Democrats and White House on brink of new trade deal with Mexico and Canada
(CNN) -- House Democrats say a deal to advance President Donald Trump's revised North American Free Trade Agreement is likely to be announced on Tuesday, after months of secretive negotiations between lawmakers and the White House over the pact.
"I think that there's going to be an announcement tomorrow," Oregon Democratic Rep. Earl Blumenauer told reporters Monday evening after a meeting with key lawmakers and House Speaker Nancy Pelosi to discuss the agreement. "I'm very optimistic based on what I've been a part of and what I've seen and what I hear."
US Trade Representative Robert Lighthizer is traveling to Mexico City alongside Jared Kushner for an event with Mexican and Canadian officials on Tuesday. A source familiar with the talks told CNN that Lighthizer plans to sign an updated version of the trade agreement. Politico was first to report that signing the deal is the purpose of Lighthizer's trip to the Mexican capital.
House Ways and Means Committee Chairman Richard Neal said Monday that he is "delighted" with the deal, even as lawmakers await final legislative text. Asked if it would be fair to say a handshake agreement exists between Democrats and the White House, Neal responded, "I think it's fair to say we're doing great."
"By any objective standard this is substantially improved. We've constructed, I believe, a template for the future," Neal said, also telling reporters he would like to see the deal on paper this week.
House Democratic leaders have said they would like to hold a vote on the trade deal by the end of the year, requiring an expedited timeline in an already tight calendar for the next two weeks.
A vote in such a short time frame would require a significantly quickened process rather than following the longer calendar laid out by Trade Promotion Authority, the law that details how such trade deals should be considered in Congress. Neal suggested his committee may not hold a mark-up hearing on the pact, saying that because the rebranded US-Mexico-Canada Agreement is a renewal of an already-existing trade deal, a hearing may not be necessary.
House Majority Leader Steny Hoyer told reporters last week that lawmakers from both sides of the aisle are likely to accept a speedy process because of bipartisan eagerness to get the deal done this year.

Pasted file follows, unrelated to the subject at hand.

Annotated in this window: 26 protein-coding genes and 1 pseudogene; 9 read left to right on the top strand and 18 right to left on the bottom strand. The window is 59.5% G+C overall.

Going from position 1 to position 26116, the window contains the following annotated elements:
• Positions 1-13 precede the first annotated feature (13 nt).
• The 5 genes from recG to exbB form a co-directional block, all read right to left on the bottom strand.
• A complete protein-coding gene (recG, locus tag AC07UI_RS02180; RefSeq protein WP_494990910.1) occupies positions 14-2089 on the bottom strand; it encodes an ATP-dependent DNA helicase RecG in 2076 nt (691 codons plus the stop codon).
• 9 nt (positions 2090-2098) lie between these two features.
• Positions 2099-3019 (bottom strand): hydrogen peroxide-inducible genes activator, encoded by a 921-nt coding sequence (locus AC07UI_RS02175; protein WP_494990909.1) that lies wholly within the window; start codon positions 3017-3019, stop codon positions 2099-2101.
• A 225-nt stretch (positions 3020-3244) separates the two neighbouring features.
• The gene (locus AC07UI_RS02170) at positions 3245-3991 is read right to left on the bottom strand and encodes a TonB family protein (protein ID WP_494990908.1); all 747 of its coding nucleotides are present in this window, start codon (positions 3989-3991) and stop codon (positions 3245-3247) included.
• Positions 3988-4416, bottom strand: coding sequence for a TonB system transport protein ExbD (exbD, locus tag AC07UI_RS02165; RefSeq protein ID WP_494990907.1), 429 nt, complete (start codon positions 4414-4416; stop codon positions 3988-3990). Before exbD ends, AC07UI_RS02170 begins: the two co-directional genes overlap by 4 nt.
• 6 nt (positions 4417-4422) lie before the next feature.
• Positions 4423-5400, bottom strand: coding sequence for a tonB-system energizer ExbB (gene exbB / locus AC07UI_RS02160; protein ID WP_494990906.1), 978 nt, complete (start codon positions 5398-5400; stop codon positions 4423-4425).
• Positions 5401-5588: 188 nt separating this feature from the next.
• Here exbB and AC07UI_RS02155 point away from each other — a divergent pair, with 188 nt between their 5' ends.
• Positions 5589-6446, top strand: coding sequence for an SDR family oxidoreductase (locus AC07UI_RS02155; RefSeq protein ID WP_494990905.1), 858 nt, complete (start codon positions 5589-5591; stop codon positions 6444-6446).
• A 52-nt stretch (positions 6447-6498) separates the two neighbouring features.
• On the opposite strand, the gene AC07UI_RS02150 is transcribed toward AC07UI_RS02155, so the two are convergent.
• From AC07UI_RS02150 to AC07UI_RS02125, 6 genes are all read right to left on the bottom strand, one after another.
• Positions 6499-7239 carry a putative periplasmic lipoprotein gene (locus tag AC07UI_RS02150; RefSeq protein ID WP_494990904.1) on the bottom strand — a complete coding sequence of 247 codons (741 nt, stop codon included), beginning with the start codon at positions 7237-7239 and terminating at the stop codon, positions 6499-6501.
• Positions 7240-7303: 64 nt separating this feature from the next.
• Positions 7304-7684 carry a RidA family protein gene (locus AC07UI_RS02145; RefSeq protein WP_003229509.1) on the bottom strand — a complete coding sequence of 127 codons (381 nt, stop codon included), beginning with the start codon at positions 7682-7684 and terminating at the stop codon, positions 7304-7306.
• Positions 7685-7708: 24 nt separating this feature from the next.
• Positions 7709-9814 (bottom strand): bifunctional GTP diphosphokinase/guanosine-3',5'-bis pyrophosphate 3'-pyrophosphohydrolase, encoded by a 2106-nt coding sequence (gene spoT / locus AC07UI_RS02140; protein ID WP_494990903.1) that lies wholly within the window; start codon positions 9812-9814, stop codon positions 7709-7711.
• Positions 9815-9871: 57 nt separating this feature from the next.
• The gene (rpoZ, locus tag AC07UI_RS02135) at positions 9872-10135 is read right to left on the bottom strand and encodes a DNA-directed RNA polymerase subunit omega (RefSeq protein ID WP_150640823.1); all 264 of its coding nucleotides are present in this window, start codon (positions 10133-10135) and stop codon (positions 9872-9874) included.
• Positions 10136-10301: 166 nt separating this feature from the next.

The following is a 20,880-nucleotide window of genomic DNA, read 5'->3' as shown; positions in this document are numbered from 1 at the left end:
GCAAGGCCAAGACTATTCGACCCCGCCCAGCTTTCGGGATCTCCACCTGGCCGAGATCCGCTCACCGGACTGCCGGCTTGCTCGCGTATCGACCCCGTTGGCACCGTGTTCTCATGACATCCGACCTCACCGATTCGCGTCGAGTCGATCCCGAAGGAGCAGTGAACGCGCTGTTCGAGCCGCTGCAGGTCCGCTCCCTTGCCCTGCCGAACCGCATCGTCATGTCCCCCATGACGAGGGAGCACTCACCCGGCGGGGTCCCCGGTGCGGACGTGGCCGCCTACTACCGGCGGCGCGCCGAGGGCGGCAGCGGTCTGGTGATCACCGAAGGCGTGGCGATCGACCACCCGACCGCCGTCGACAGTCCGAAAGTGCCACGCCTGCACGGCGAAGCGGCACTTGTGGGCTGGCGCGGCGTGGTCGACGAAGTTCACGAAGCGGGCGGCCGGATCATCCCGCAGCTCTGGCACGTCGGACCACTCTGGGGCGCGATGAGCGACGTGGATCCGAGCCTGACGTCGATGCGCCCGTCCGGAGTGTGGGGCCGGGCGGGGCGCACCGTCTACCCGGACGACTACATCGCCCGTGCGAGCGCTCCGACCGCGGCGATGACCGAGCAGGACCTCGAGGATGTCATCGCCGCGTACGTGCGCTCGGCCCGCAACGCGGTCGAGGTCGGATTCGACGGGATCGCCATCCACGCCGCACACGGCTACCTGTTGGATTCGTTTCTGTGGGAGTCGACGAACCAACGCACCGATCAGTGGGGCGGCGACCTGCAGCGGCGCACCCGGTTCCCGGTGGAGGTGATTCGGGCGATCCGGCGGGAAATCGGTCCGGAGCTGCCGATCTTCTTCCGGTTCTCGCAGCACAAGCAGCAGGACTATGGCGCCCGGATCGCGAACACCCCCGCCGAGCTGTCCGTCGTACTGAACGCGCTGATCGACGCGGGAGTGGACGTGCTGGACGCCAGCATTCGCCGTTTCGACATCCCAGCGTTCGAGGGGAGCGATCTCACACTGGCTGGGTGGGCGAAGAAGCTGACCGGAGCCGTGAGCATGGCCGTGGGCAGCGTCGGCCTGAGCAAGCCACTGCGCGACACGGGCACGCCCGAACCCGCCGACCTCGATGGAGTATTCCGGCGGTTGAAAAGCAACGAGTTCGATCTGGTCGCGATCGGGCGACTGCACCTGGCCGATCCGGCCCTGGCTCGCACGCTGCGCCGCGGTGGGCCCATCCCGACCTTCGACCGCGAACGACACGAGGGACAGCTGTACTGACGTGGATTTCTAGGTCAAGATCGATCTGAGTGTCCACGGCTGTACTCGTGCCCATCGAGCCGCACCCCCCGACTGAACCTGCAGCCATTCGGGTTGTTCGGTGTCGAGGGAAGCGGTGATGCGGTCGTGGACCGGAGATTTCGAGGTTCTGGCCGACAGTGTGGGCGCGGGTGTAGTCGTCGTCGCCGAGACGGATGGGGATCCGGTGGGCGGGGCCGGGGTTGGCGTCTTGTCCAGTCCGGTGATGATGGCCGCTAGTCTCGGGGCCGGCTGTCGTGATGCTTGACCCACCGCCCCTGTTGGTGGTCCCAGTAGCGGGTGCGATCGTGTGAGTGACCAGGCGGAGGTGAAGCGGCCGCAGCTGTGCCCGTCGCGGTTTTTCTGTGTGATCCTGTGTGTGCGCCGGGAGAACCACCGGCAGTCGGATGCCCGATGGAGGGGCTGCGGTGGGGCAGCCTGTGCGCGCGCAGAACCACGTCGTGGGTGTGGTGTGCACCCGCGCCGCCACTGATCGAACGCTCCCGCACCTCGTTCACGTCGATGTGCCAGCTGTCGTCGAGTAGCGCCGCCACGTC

If ratified, the trade deal would represent Trump's primary legislative victory since Democrats took control of the House of Representatives last November. The pact is also viewed as essential by a number of Democratic freshmen from more conservative districts, who not only support the deal on its substance but also believe a bipartisan achievement will play well on the campaign trail.
Key to the push is winning over organized labor -- AFL-CIO President Richard Trumka spoke to Trump on the phone about the deal on Monday morning, a person familiar with the matter said. Neal would not say how Trumka landed on the proposal, but he expressed optimism about negotiated enforcement and labor standards, as did Connecticut Democratic Rep. Rosa DeLauro, a staunch organized labor advocate and member of the USMCA working group.
The nine-member working group of House Democrats for months has met with Lighthizer behind closed doors to seek changes related to pharmaceuticals, environmental and labor protections, and enforcement provisions in the trade deal. More recently, Pelosi signaled her desire to strip key legal protections for tech companies from the deal. It is unclear what made the cut: members on Monday were quiet about the details that have been pinned down.
Democratic leaders have been under increased pressure from members of their own caucus, especially from frontline freshmen members who view the pact as a central achievement to tout back home in their districts. In public letters and private conversations, the lawmakers have made clear they want to move on the trade deal before year's end, despite some objections to the structure of the agreement from more liberal members of the party.
But the group has faced increased, and explicitly targeted, pressure from the Trump administration in recent months, making passage a piece of key evidence of pushback to the administration's argument the House impeachment inquiry has superseded all other legislative business.
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